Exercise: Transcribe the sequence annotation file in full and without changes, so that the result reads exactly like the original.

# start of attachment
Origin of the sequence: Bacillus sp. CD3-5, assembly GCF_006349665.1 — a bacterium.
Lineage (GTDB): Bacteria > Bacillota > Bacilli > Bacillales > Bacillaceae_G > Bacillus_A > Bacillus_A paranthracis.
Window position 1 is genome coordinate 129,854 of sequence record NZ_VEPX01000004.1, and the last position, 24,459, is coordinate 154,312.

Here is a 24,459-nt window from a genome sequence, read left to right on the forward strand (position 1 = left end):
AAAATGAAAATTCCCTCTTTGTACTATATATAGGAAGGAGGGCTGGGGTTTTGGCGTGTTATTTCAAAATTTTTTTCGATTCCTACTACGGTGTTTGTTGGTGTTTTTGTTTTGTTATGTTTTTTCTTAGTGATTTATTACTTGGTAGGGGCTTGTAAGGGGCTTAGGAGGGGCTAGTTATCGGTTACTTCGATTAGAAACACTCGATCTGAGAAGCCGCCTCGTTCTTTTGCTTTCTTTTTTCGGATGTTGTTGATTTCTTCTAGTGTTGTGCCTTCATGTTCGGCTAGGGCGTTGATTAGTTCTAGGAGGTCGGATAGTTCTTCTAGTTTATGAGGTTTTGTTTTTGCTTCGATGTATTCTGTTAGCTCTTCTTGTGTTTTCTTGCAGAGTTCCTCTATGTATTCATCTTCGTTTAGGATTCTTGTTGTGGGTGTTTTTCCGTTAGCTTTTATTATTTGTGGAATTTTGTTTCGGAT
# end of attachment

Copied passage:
Origin of the sequence: Bacillus sp. CD3-5, assembly GCF_006349665.1 — a bacterium.
Lineage (GTDB): Bacteria > Bacillota > Bacilli > Bacillales > Bacillaceae_G > Bacillus_A > Bacillus_A paranthracis.
Window position 1 is genome coordinate 129,854 of sequence record NZ_VEPX01000004.1, and the last position, 24,459, is coordinate 154,312.

Here is a 24,459-nt window from a genome sequence, read left to right on the forward strand (position 1 = left end):
AAAATGAAAATTCCCTCTTTGTACTATATATAGGAAGGAGGGCTGGGGTTTTGGCGTGTTATTTCAAAATTTTTTTCGATTCCTACTACGGTGTTTGTTGGTGTTTTTGTTTTGTTATGTTTTTTCTTAGTGATTTATTACTTGGTAGGGGCTTGTAAGGGGCTTAGGAGGGGCTAGTTATCGGTTACTTCGATTAGAAACACTCGATCTGAGAAGCCGCCTCGTTCTTTTGCTTTCTTTTTTCGGATGTTGTTGATTTCTTCTAGTGTTGTGCCTTCATGTTCGGCTAGGGCGTTGATTAGTTCTAGGAGGTCGGATAGTTCTTCTAGTTTATGAGGTTTTGTTTTTGCTTCGATGTATTCTGTTAGCTCTTCTTGTGTTTTCTTGCAGAGTTCCTCTATGTATTCATCTTCGTTTAGGATTCTTGTTGTGGGTGTTTTTCCGTTAGCTTTTATTATTTGTGGAATTTTGTTTCGGAT